The following section outlines how to ensure clarity in your assessment tasks.
Ensuring clarity in assessment tasks
It is important to ensure that assessment tasks are clear and understandable by students. The lack of clear instructions or guidelines on assessment tasks is the most common student feedback received from student evaluation forms at Monash.
Format of the task
While the content of an assessment task is vital, its format also influences the readability and clarity of the task. Designing an assessment that is laid out carefully, with a clear structure and subheadings to organise the information ensure the design helps clarify the task. Keep all relevant information to just one section; students should not have to flip between sections or pages to find information about, for example, submission processes.
Consider the audience
All assessment tasks should be written for the appropriate year level; first year tasks may look quite different to those at postgraduate level. You may need to be more instructive at earlier year levels as well to ensure students develop the appropriate skills of navigating assessment at university level.
Language and accessibility
Consider the language you are using to explain your assessment tasks; is it understandable to a wide range of learners? Does it contain jargon that only certain groups may understand? Further, avoid complexity in your assessment tasks to ensure they are accessible: multi-part assignments can often confuse learners, especially if the different parts have different requirements or due dates.
Ensuring quality of assessment tasks
As well as ensuring clarity in the writing of assessment tasks, it is also important to ensure that your assessment tasks are written with quality in mind. Quality assessment also minimises student confusion about what is expected in the task.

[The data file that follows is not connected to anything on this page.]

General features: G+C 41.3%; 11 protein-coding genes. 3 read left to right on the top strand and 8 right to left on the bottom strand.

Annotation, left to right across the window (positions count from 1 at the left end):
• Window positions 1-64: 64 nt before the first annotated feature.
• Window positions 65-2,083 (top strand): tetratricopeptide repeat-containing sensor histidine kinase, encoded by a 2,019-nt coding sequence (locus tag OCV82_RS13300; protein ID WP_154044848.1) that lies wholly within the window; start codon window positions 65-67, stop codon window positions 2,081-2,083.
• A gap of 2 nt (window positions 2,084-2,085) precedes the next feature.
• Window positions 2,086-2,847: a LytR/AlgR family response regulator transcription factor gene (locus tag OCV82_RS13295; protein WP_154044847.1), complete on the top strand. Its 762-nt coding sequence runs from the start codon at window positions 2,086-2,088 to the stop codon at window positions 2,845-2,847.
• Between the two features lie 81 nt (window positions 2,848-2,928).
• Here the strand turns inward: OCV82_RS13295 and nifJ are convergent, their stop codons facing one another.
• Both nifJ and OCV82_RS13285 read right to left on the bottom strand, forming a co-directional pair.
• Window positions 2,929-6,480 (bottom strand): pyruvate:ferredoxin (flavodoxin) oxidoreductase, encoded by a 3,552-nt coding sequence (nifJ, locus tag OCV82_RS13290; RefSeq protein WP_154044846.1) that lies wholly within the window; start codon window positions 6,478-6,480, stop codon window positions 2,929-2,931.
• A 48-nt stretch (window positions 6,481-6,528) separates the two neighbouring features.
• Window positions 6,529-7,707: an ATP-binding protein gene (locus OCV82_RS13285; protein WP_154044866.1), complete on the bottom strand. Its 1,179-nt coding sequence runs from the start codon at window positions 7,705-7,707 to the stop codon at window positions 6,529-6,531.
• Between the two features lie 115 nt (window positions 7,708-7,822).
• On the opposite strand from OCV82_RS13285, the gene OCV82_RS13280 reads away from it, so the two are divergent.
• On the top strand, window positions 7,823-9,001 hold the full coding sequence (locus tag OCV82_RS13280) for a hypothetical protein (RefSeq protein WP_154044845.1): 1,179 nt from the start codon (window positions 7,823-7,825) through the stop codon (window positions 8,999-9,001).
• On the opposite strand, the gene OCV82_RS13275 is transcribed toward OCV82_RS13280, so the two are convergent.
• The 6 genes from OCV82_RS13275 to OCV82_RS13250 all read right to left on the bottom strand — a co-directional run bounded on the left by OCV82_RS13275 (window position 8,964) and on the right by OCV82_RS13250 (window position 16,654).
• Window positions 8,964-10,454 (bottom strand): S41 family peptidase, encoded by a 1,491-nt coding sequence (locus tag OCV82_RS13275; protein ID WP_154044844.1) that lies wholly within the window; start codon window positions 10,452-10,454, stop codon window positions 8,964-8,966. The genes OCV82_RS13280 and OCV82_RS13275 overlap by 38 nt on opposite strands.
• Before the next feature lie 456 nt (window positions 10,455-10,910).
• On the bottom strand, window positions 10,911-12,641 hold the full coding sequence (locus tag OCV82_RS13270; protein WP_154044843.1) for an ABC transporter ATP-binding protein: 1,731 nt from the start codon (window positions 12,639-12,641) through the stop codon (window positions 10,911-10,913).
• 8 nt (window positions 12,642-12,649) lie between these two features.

- Use the following questions to do a quick quality check of your assessments before releasing them to students: Does the assessment task align with the relevant content and learning outcomes?
- Does the assessment promote engagement, and deep approaches to learning?
- Is the assessment relevant to the real-world / does it replicate expectations in the workplace?
- Does the value of the task reflect sustained student involvement and effort over time?
- Does this assessment create opportunities for dialogic interaction and feedback between educators and students, or between students? .
See Carless (2015) for more information about ensuring quality in your assessments.
Watch Dr Jess Co discuss how she uses group work and peer evaluation with students for case studies in an online format.
Watch A/Prof Nick McGuigan (Accounting) and Prof Ros Gleadow (Biology) talk about their unique approaches to assessment design for their units with work-integrated learning experiences.